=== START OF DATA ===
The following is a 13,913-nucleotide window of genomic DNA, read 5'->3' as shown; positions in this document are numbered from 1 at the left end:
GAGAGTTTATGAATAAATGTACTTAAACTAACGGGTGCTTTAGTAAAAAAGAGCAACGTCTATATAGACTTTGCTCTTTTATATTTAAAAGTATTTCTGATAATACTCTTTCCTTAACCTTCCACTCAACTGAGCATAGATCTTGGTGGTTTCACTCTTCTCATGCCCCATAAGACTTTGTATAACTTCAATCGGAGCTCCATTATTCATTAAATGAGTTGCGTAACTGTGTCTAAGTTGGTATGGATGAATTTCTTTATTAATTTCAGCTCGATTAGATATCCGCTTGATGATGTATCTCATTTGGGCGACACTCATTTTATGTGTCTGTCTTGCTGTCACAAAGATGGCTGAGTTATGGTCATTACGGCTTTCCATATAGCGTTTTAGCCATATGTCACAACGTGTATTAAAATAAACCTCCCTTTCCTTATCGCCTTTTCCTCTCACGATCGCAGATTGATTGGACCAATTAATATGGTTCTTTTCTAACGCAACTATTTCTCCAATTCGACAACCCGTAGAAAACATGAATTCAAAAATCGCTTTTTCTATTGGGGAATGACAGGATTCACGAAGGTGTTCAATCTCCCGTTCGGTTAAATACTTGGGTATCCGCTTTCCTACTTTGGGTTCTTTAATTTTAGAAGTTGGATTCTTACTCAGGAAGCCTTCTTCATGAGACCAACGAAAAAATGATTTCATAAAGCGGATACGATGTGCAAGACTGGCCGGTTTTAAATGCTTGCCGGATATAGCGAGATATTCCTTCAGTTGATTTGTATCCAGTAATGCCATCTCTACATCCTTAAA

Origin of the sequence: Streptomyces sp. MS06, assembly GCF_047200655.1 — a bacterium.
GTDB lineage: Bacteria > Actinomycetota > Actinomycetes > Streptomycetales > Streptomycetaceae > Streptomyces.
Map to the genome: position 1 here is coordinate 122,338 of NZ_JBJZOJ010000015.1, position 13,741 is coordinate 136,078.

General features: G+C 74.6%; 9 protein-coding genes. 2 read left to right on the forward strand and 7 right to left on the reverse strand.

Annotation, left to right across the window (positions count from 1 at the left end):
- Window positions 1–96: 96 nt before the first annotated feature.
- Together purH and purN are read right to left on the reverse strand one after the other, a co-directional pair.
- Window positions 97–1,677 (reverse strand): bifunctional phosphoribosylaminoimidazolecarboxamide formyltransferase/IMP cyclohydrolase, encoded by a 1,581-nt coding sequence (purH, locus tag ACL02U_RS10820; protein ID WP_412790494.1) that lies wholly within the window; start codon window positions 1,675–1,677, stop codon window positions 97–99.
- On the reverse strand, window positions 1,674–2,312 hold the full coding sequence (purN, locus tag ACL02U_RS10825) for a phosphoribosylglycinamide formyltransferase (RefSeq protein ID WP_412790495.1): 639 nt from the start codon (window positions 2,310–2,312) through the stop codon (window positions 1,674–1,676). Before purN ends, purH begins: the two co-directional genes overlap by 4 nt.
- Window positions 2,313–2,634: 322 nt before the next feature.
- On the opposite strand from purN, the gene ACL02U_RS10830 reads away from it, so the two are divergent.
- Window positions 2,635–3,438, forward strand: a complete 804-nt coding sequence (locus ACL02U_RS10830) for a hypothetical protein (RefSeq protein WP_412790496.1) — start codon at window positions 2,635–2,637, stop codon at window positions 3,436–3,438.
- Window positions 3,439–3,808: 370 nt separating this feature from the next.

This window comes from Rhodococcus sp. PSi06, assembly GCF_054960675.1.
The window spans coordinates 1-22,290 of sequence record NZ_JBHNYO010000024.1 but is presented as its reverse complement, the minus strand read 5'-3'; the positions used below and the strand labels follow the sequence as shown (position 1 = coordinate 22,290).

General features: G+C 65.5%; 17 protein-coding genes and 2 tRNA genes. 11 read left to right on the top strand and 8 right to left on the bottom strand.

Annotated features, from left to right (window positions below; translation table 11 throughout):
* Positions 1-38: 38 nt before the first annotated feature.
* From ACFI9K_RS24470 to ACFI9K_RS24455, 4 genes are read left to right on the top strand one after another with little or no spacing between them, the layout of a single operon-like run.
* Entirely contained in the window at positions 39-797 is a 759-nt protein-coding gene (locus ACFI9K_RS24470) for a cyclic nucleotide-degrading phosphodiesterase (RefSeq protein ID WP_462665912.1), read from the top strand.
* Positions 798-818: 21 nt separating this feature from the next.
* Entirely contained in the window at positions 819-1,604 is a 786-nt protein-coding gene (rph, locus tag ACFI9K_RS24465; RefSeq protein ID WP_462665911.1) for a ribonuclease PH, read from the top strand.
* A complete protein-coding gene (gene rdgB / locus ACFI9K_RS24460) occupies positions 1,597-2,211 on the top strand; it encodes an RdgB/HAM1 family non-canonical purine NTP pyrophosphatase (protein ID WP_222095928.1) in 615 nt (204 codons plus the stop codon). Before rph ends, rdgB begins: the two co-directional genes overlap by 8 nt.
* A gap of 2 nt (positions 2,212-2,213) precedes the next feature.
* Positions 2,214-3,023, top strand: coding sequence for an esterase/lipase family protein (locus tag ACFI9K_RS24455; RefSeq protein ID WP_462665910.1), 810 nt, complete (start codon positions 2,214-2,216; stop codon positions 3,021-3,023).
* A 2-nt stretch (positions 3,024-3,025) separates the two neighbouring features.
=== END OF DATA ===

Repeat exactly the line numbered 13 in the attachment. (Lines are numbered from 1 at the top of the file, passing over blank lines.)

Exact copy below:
- On the opposite strand from purN, the gene ACL02U_RS10830 reads away from it, so the two are divergent.